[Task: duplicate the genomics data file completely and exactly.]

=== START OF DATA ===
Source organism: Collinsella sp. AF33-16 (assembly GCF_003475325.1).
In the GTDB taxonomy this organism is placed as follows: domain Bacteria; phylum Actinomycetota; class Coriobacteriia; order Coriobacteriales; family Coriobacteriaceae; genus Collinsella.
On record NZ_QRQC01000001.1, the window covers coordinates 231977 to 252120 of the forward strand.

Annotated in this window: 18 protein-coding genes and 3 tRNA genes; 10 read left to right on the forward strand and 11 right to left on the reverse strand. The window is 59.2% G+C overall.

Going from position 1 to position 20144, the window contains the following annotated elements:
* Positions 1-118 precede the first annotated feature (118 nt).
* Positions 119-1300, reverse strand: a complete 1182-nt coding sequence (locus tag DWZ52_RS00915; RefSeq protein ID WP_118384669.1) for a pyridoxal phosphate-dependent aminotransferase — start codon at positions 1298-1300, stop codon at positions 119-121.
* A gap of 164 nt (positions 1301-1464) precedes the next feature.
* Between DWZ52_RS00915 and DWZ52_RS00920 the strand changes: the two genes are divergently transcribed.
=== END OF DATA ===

Source organism: Collinsella sp. AF33-16 (assembly GCF_003475325.1).
In the GTDB taxonomy this organism is placed as follows: domain Bacteria; phylum Actinomycetota; class Coriobacteriia; order Coriobacteriales; family Coriobacteriaceae; genus Collinsella.
On record NZ_QRQC01000001.1, the window covers coordinates 231977 to 252120 of the forward strand.

Annotated in this window: 18 protein-coding genes and 3 tRNA genes; 10 read left to right on the forward strand and 11 right to left on the reverse strand. The window is 59.2% G+C overall.

Going from position 1 to position 20144, the window contains the following annotated elements:
* Positions 1-118 precede the first annotated feature (118 nt).
* Positions 119-1300, reverse strand: a complete 1182-nt coding sequence (locus tag DWZ52_RS00915; RefSeq protein ID WP_118384669.1) for a pyridoxal phosphate-dependent aminotransferase — start codon at positions 1298-1300, stop codon at positions 119-121.
* A gap of 164 nt (positions 1301-1464) precedes the next feature.
* Between DWZ52_RS00915 and DWZ52_RS00920 the strand changes: the two genes are divergently transcribed.